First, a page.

After North Korea’s second missile launch across the Japanese islands, the world is left wondering what measures or actions are likely to be taken by the major world players. With continued aggression and a seemingly implacable will to cause international tension, Kim Jong Un has made the world’s leaders pay attention, but now that they are all looking, what will they actually do?
The missile launch came after a stunning string of threats issued by the Kim Regime’s KNCA news agency. The diatribe called for the destruction of both the U.S. and Japan:
“The army and people of the DPRK are unanimously demanding that the Yankees, chief culprit in cooking up the ‘sanctions resolution`, be beaten to death as a stick is fit for a rabid dog. There’s limit to patience. Now is the time to annihilate the U.S. imperialist aggressors. Let’s reduce the U.S. mainland into ashes and darkness. Let’s vent our spite with mobilization of all retaliation means which have been prepared till now. These are voices of the Korean army and people.”
And for Japan, the rant was far more personal:
“The behaviors of Japs, sworn enemy of the Korean nation, are enraging us. The wicked Japs should not be pardoned… A telling blow should be dealt to them who have not yet come to senses after the launch of our ICBM over the Japanese archipelago. The four islands of the archipelago should be sunken into the sea by the nuclear bomb of Juche. Japan is no longer needed to exist near us.”
This was in response to the sanctions imposed by the United Nation’s National Security Council (drafted by the U.S.) which, among other things, seeks to cap oil imports, and ban textile exports and overseas labor contracts.
The reactions from the rest of the world varied from the conciliatory to the aggravated.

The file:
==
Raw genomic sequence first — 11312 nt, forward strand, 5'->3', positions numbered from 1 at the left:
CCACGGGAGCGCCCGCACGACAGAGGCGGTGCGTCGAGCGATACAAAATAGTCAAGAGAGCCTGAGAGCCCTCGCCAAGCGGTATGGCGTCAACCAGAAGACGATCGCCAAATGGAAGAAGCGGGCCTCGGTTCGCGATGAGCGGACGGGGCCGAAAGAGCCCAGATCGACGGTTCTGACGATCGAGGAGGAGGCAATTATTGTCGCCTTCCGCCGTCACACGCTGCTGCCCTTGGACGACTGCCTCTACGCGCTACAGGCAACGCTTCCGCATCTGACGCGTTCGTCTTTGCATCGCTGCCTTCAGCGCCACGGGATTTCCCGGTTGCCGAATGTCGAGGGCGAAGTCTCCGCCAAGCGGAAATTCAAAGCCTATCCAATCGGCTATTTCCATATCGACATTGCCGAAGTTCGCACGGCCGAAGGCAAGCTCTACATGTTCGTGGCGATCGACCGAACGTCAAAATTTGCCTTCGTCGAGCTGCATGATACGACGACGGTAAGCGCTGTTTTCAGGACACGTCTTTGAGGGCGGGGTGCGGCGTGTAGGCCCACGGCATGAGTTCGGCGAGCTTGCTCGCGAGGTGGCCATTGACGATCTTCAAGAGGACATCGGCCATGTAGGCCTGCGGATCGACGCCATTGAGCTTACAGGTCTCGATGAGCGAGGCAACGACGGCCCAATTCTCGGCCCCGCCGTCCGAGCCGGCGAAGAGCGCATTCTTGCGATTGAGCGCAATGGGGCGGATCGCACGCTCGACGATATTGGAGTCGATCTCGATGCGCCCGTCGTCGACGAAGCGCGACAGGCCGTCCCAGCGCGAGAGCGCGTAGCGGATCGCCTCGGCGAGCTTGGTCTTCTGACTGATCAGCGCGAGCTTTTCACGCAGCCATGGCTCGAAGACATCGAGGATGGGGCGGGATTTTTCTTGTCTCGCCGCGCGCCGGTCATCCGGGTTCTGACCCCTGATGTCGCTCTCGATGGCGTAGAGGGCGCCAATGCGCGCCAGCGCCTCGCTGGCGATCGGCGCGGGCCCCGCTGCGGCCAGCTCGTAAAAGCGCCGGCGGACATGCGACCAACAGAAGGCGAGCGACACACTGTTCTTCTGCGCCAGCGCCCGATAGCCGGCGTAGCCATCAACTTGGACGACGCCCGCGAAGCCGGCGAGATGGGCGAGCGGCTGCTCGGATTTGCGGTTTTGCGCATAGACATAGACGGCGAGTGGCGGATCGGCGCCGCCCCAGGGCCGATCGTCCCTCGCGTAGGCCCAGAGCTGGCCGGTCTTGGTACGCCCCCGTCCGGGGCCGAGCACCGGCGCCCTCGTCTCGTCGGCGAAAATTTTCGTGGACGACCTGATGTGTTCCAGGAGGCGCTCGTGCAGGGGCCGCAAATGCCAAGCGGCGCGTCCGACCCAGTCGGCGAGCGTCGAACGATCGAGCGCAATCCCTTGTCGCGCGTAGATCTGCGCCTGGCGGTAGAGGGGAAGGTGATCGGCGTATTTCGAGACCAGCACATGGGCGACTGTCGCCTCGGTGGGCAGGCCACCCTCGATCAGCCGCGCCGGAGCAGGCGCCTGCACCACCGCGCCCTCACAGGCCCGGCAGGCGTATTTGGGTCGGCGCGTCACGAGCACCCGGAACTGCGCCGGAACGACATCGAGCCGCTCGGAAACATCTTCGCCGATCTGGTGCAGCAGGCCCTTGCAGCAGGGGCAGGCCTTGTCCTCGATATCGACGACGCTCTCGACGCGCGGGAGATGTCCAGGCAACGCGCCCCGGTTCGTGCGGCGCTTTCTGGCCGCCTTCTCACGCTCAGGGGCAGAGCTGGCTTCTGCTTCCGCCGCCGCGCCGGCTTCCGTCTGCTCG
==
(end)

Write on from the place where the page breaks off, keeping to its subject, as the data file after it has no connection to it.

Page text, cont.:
After the initial nuclear bomb test, South Korea intimated that it would be willing to reinstate aid packages to North Korea in the form of (around) 8 million dollars to be used for health and childhood programs. They said:
“The government’s basic stance is that humanitarian assistance to those who are vulnerable in North Korea should be continued regardless of political considerations,” and “Seoul plans to decide the details of the aid and its timing after taking into account the inter-Korean situation.”
When the second missile was launched, they responded with a rapid live-fire drill while the missile was still in flight, demonstrating that an attack would lead to mutually assured destruction.
Japan’s reaction was stern, yet measured. After the nuclear test, Japan’s lead spokesman Yoshihide Suga, said the threats were “extremely provocative and egregious,” and that “It is something that markedly heightens regional tension and is absolutely unacceptable.” But then came the second missile. This time, Prime Minister Abe Shinzo spoke out. He said:
“The UN resolution showed the international community’s unified strong will for a peaceful solution. But despite that, North Korea has again carried out this outrageous conduct. It is absolutely unacceptable. We request an emergency meeting of the United Nations Security Council. Global peace is threatened by North Korea’s dangerous provocations.”
“If North Korea continues to walk this road, there will be no bright future. We need to get North Korea to understand that.”
Japan’s response is calm and measured, yet makes the very clear point that it is NOT a lone nation like North Korea, and that they have other nations (through the U.N.) who are willing to take measures to deal with the dictatorship.
The U.S. response came through the US Secretary of State Rex Tillerson:
“North Korea’s provocative missile launch represents the second time the people of Japan, a treaty ally of the United States, have been directly threatened in recent weeks. These continued provocations only deepen North Korea’s diplomatic and economic isolation.”
“United Nations security council resolutions, including the most recent unanimous sanctions resolution, represent the floor, not the ceiling, of the actions we should take. We call on all nations to take new measures against the Kim regime.”
“China supplies North Korea with most of its oil. Russia is the largest employer of North Korean forced labor. China and Russia must indicate their intolerance for these reckless missile launches by taking direct actions of their own.”
Most noticeable is that Tillerson calls on both China and Russia to step in and control their “partner,” signifying that not only does the U.S expect a diplomatic solution; but that it will hold other nations accountable for North Koreas actions if they continue their support.
Quite what North Korea is planning next is unknown, but Kim has the world’s attention, what he does with it should be of concern to all nations.